« 上一頁繼續 »
And, when he says he is -, say, that he dreams,
Lord. Take him up gently, and to bed with him; And each one to his office, when he wakes.
[Some bear out Sly. A trumpet sounds. Sirrah, go see what trumpet 'tis that sounds :
[Exit Servant. Belike, some noble gentleman; that means, Travelling some journey, to repose him here.
Re-enter a Servant.
How now? who is it?
An it please your honour, Players that offer service to your lordship.
Lord. Bid them come near :
Now, fellows, you are welcome, 1 Play. We thank your honour. Lord. Do you intend to stay with me to-night? 2 Play. So please your lordship to accept our duty, Lord. With all my heart. This fellow I remerar
ber, Since once he play'd a farmer's eldest son ;
1 Naturally. 3 Moderation.
'Twas where you woo'd the gentlewoman so well: I have forgot your name; but, sure, that part Was aptly fitted, and naturally perform’d.
1 Play. I think, 'twas Soto that your honour means.
Lord. 'Tis very true;-thou didst it excellent.-
your modesties; Lest, over-eying of his odd behaviour, (For yet his honour never heard a play,) You break into some merry passion, And so offend him ; for I tell you, sirs, If you should smile, he grows impatient. 1 Play. - Fear not, my lord; we can contain our
Lord. Go, sirrah, take them to the buttery,
[Exeunt Servant and Players. Sirrah, go you to Bartholomew my page,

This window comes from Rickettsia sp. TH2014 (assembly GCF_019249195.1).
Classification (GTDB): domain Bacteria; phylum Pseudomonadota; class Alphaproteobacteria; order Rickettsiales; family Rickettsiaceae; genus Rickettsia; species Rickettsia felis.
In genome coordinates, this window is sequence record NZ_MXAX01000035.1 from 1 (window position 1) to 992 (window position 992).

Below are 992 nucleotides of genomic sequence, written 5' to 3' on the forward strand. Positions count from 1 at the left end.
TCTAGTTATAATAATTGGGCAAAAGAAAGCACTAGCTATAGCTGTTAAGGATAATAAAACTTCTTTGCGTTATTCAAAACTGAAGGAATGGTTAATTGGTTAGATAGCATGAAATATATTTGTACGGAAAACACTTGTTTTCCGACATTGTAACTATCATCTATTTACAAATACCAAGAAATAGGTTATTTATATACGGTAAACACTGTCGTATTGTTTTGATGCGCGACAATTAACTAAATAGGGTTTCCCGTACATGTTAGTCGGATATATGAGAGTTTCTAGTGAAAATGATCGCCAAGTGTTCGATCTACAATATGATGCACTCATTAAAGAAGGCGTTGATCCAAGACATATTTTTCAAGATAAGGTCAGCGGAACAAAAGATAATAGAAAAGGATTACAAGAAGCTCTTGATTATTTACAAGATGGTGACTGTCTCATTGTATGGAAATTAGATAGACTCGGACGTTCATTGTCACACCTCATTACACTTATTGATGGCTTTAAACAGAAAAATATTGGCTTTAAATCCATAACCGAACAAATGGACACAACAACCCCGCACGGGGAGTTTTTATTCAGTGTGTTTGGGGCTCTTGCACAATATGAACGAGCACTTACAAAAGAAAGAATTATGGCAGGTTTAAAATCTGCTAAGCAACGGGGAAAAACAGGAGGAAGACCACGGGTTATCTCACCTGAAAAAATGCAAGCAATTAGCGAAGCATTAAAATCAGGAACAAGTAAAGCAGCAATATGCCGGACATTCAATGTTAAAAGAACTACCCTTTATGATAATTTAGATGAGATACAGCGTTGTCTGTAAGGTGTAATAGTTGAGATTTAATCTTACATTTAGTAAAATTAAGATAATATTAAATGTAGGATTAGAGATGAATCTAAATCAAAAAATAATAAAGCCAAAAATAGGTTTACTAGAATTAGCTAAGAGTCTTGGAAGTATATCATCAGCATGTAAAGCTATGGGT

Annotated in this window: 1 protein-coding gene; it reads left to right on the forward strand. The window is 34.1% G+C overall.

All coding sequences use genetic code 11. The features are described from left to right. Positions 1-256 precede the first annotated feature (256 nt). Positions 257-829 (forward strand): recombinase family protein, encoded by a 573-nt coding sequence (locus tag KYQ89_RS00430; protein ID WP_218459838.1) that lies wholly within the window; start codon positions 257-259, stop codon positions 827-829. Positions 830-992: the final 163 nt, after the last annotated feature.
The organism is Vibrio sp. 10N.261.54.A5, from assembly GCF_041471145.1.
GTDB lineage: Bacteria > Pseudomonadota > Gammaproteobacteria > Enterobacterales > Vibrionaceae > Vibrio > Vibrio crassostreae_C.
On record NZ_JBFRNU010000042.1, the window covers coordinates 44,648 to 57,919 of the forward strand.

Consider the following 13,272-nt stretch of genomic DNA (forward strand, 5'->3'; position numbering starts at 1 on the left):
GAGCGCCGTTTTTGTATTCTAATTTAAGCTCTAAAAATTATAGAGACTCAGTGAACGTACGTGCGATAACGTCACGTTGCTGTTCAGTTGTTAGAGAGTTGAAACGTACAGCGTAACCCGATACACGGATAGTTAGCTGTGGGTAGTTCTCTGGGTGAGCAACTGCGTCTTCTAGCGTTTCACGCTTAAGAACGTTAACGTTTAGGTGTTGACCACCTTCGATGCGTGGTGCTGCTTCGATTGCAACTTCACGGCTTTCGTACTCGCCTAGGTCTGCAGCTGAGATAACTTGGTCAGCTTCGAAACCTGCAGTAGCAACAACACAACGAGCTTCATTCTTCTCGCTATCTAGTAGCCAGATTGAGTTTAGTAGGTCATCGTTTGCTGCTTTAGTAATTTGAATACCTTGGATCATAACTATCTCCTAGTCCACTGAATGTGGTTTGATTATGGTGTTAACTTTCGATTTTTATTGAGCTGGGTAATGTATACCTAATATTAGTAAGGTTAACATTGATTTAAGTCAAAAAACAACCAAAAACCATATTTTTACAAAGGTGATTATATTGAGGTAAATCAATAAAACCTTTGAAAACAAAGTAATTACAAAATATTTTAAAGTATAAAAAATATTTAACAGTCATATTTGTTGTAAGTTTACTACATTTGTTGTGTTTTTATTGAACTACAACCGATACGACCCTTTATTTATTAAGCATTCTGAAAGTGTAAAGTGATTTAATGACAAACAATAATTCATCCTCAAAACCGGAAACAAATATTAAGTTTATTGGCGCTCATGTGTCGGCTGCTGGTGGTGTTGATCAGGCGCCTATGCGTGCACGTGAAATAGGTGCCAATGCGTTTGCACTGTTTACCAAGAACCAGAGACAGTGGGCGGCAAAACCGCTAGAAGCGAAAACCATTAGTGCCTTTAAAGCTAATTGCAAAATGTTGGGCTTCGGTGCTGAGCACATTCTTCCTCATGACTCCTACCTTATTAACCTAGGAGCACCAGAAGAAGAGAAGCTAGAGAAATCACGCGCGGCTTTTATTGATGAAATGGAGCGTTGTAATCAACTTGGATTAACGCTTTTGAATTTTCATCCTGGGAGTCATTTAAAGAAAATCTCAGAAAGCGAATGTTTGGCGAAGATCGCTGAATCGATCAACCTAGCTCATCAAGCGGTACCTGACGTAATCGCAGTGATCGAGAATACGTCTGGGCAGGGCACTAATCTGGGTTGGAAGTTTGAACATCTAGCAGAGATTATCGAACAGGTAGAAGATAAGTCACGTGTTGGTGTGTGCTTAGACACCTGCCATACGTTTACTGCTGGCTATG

[To a Servant. And see him dress'd in all suits like a lady: That done, conduct him to the drunkard's chamber, And call him-madam, do him obeisance, Tell him from me, (as he will win my love,) He bear himself with honourable action, Such as he hath obsery'd in noble ladies Unto their lords, by them accomplished : Such duty to the drunkard let him do,
With soft low tongue, and lowly courtesy ;
A Bedchamber in the Lord's House,
Sly is discovered in a rich night gown, with At
tendants; some with apparel, others with bason, ewer, and other appurtenances. Enter Lord, dressed like a Servant. Sly. For God's sake, a pot of small ale. 1 Serv. Will't please your lordship drink a cup of
sack? 2 Serv. Will’t please your honour taste of these
conserves ? 3 Serv. What raiment will your honour wear to
day? Sly. I am Christophero Sly; call not me-honour, nor lordship: I never drank sack in my life; and if you give me any conserves, give me conserves of beef: Ne'er ask me what raiment I'll wear; for I have no more doublets than backs, no more stockings than legs, nor no more shoes than feet; nay, sometimes, more feet than shoes, or such shoes as my toes look through the over-leather. Lord. Heaven cease this idle humour in your ho
Sly. What, would you make me mad? Am not I Christopher Sly, old Sly's son of Burton-heath; by birth a pedler, by education a card-maker, by trans
mutation a bear-herd, and now by present profession a tinker? Ask Marian Hacket, the fat ale-wife of Wincot, if she know me not: if she say I am not fourteen pence on the score for sheer ale, score me up for the lyingest knave in Christendom, What, I am not bestraught:4 Here's-
1 Serv. O, this it is that makes your lady mourn. 2 Serv. O, this it is that makes your servants droop. Lord. Hence comes it that your kindred shun your
1 Serv. Say, thou wilt course; thy greyhounds are